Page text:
Jacob Sullum
The activists and politicians who support laws banishing smoking from private offices, bars and restaurants have never shown much concern for property rights. Until now. Backers of a new Montgomery County, Maryland, ordinance that threatens to fine smokers for lighting up in their own homes say they're determined to protect people whose enjoyment of their property might be sullied by whiffs of a neighbor's cigarette. "This does not say you cannot smoke in your house," Montgomery County Council Member Isiah Leggett said. "What it does say is that your smoke cannot cross property lines." Property lines were never an issue, of course, when Montgomery County, together with local and state governments across the country, overrode the decisions of business owners who wanted to let their customers or employees smoke. It didn't matter that the smoke was confined to the premises and that people who didn't like it could go elsewhere. Instead of allowing a diversity of choices, the government imposed the majority's preference for a smoke-free environment on everyone. Business owners who wanted to cater to a minority were simply not allowed to use their property that way. Although the anti-smoking movement's newfound affection for John Locke is transparently insincere, those of us who cared about property rights all along cannot ignore the proclaimed intent of Montgomery County's ordinance. After all, policing property boundaries is one of the government's basic functions. It's undeniable that some things people do on their own property cannot be tolerated because of the impact they have on neighbors. I have a right to complain if you make it impossible for me to sleep by blasting your stereo at 3 a.m., and I ought to have some recourse if you refuse to turn it down. But because so much of what people do in their daily lives has detectable effects that extend beyond their property, there has to be some standard for judging when those effects rise to the level of a nuisance justifying government intervention. In the case of noise, that judgment depends on the time of day as well as the decibel level: Operating a leaf blower is not forbidden outright, but doing so in the middle of the night is another matter. By contrast, Montgomery County's law, which purports to regulate "indoor air pollution," sets no threshold for tobacco smoke. If someone complains about the smell of a neighbor's stogie, the smoker can be fined up to $750. Without a standard for assessing complaints, this is equivalent to saying that you may not play your stereo, regardless of the volume or the time of day, if the slightest murmur can be detected in a neighbor's apartment or townhouse. Or to pick an olfactory example, it is like fining people because their neighbors don't like the smell of their cooking. To justify this zero-tolerance approach, the law's supporters argue that tobacco smoke is not just offensive but life-threatening. "Secondhand tobacco smoke is very dangerous and is a known health hazard," said a council spokesman. It's true that the Environmental Protection Agency declared secondhand smoke a "known human carcinogen" in 1992. But in 1998 that decision was thrown out by a federal judge who found that the EPA had twisted the evidence to fit a preconceived conclusion. Even if we accept the EPA's report, calling secondhand smoke "very dangerous" is quite a stretch. The EPA estimated that living with a smoker raises a woman's chance of getting lung cancer by 19 percent. This is equivalent to raising her lifetime risk from about 0.34 percent to about 0.41 percent. If living with a smoker for decades poses such a tiny risk, it hardly seems justified to declare a health emergency every time smoke drifts over from a neighbor's balcony. But that won't stop people from using this pretext to get back at neighbors with whom they've been feuding or simply to punish smokers for their politically incorrect habit. County officials downplay the potential for such mischief. "We get little or no complaints about smoking," said one, "so I don't think what the council changed is going to have much effect." To sum up, then, the law's critics worry that it will become yet another excuse for persecuting smokers, licensing busybodies to harangue them even in the privacy of their homes. In its defense, the county argues that there really wasn't any reason to pass the law to begin with. Somehow, I don't find that reassuring.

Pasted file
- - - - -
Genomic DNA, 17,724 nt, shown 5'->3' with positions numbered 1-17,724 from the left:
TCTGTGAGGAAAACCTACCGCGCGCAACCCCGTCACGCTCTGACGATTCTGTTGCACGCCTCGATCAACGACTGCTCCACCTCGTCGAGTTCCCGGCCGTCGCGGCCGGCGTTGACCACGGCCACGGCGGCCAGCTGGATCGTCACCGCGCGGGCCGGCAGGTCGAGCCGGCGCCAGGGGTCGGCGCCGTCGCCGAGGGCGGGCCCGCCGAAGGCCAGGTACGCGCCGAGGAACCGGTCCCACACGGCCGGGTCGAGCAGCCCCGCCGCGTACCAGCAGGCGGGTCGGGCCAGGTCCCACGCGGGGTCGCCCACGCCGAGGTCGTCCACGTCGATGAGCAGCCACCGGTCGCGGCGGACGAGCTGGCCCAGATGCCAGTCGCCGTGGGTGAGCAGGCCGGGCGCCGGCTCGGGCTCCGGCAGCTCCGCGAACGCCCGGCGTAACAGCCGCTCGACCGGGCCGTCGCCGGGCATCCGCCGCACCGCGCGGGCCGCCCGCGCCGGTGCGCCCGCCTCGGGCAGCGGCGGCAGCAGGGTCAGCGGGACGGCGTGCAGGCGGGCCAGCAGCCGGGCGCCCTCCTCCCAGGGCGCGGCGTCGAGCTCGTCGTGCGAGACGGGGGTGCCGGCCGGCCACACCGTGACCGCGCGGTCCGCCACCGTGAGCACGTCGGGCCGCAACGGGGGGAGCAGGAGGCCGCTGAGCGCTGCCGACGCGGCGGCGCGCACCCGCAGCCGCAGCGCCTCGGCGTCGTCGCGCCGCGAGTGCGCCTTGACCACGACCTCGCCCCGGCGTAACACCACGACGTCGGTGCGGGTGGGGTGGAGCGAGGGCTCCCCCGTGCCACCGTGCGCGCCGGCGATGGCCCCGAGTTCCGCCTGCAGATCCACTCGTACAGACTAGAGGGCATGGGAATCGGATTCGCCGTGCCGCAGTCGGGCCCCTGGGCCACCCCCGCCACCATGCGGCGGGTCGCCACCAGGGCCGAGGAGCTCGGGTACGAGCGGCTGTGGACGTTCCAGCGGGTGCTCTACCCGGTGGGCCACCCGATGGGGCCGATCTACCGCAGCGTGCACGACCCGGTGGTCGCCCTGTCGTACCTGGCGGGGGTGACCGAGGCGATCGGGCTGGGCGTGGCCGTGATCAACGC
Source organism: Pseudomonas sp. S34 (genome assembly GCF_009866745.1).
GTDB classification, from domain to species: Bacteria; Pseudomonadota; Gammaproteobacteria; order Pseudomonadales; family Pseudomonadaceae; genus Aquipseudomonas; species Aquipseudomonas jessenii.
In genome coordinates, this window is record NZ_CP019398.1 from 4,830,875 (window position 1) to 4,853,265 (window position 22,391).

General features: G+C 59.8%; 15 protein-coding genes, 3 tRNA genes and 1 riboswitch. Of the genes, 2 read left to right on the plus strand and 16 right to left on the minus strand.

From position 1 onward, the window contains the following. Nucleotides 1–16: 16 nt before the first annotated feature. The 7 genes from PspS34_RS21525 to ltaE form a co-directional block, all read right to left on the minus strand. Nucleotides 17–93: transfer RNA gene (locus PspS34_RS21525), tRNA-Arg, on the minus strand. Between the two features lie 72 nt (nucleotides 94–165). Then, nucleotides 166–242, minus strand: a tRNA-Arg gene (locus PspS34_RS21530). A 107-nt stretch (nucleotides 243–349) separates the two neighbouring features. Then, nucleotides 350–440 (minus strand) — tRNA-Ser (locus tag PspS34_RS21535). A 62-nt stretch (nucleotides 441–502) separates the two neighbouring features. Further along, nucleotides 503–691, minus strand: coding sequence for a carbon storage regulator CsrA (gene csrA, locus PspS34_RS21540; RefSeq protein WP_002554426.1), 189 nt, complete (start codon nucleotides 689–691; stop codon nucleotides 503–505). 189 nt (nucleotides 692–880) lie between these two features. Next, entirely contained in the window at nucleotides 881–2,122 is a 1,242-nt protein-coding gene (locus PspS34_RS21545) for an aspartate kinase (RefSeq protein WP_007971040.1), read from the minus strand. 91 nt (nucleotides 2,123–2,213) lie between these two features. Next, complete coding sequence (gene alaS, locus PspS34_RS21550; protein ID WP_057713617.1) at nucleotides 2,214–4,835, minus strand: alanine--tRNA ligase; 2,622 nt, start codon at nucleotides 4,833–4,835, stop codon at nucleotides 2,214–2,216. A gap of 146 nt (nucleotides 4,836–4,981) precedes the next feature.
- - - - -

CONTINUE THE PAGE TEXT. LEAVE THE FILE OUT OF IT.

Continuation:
Jacob Sullum

Jacob Sullum is a senior editor at Reason magazine and a contributing columnist on Townhall.com.
 
TOWNHALL DAILY: Be the first to read Jacob Sullum's column. Sign up today and receive Townhall.com daily lineup delivered each morning to your inbox.
 
©Creators Syndicate